KANSAS CITY, Mo. - Edinson Volquez had been front and center in the fireworks show that erupted the previous time these teams met.

The Royals righthander hit Josh Donaldson in an Aug. 2 game at Rogers Centre and, after a Blue Jays victory that included a bench-clearing incident, he fanned the flames by accusing the third baseman of "crying like a baby" to the plate umpire.

Aggressively and relentlessly pitching inside created many of the issues that Sunday afternoon, but when Volquez and catcher Salvador Perez left the bullpen before ALCS Game 1 on Friday night, Perez hatched an alternative game plan for the powerful Blue Jays.

"We know they have a lot of pull hitters over there and power hitters," Volquez said with a smile. "He asked me, 'How do you feel about pitching down and away?' I said, 'I feel sexy tonight.' And he said, 'Then that's the plan.' "

It was a good one.

Volquez, who had been 0-3 with an 8.76 ERA in the postseason, shut down the majors' top offense in his six innings, helping the Royals to a 5-0 victory in front of a sellout crowd of 39,753 at Kauffman Stadium.

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"Tonight was the Volquez show," said Blue Jays manager John Gibbons, whose team, which led the majors with 232 homers, was shut out only five times during the regular season. "He shut down a good-hitting team. His ball was ducking and darting everywhere."

The Royals are three victories away from returning to the World Series, where they lost a seven-game thriller to the Giants a year ago. In 45 previous ALCS matchups, the team that has won Game 1 has gone on to win 28 times (62 percent), including the Royals last season.

Volquez, a free-agent signing before the season who went 13-9 with a 3.55 ERA, allowed two hits and four walks, striking out five. His most effective pitch was his two-seam fastball. "That's the best we've seen him all year," teammate Eric Hosmer said.

Volquez's most critical inning was a 37-pitch sixth. With a 3-0 lead, he walked Donaldson and Jose Bautista, each on nine pitches. But he struck out Edwin Encarnacion looking, got Chris Colabello to line to left and -- with the crowd chanting "Eddie! Eddie!" -- struck out Troy Tulowitzki looking at a 95-mph fastball.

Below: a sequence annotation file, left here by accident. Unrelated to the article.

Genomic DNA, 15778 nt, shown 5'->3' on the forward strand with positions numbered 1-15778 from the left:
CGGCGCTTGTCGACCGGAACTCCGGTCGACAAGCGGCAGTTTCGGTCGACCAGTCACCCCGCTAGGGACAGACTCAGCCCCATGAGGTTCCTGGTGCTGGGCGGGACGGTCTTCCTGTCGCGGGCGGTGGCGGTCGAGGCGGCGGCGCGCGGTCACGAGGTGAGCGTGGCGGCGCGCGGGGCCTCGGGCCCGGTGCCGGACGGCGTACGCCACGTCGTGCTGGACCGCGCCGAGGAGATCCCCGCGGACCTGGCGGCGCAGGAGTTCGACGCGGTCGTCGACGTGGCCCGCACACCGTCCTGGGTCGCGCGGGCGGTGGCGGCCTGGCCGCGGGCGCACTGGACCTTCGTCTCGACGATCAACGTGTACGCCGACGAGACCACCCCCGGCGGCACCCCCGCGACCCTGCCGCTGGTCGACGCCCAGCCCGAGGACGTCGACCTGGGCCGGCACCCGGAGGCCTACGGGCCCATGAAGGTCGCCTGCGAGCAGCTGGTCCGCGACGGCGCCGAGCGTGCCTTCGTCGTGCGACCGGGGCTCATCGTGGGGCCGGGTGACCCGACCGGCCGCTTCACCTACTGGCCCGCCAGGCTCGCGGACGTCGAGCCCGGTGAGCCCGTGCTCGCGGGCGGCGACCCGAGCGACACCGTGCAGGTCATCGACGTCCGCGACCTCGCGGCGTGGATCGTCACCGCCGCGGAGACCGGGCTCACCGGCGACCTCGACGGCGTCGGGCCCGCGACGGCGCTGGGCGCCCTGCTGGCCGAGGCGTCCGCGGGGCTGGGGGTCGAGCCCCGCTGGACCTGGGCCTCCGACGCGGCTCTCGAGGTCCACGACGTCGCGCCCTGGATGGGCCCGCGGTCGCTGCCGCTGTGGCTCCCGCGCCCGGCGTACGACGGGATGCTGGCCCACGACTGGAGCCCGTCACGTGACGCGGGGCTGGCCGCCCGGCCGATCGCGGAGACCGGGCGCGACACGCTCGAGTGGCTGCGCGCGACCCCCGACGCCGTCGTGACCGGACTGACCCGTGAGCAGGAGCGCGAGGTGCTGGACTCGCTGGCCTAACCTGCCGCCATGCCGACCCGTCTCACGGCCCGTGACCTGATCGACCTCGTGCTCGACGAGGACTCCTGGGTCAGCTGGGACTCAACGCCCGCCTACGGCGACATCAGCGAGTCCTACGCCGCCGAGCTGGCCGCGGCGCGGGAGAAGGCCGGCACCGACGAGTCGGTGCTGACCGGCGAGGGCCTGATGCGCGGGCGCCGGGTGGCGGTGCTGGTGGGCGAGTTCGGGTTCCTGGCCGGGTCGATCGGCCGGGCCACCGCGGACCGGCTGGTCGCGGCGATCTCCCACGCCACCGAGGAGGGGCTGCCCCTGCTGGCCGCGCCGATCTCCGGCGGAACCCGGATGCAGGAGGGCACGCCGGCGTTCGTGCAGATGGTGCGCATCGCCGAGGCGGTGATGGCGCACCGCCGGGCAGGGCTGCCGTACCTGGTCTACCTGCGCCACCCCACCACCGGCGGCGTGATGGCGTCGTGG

"The key for that inning, I think," Volquez said, "is don't panic."

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The Royals' bullpen, one of baseball's best, continued the shutout. Kelvin Herrera, featuring 100-mph fastballs, threw a perfect nine-pitch seventh. Ryan Madson allowed a one-out single and walked Bautista with one out in the eighth but got Justin Smoak -- pinch hitting for Encarnacion, who left the game to get X-rays on the middle finger of his left hand -- to pop out. Colabello grounded into a force for the third out.

Gibbons said the X-rays were negative but that Encarnacion, who had 39 homers this season, is questionable for Saturday afternoon's Game 2. "Hopefully he can go," Gibbons said.

After the Royals made it 5-0 against LaTroy Hawkins in the eighth on an RBI double by Hosmer and a sacrifice fly by Kendrys Morales, Luke Hochevar worked a scoreless ninth.

Blue Jays righthander Marco Estrada, who won ALDS Game 3 when the Blue Jays were facing elimination, was OK Friday night. He allowed three runs and six hits, including Perez's two-out solo homer in the fourth, in 51/3 innings.

The Royals had eight hits, with leadoff man Alcides Escobar doubling in his first two at-bats. Doubles by Alex Gordon and Escobar and a two-out RBI single by Lorenzo Cain gave the Royals a 2-0 lead in the third.

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But, as Gibbons said, the night belonged to Volquez.

"Eddie was superb today," Royals manager Ned Yost said. "He had everything going on."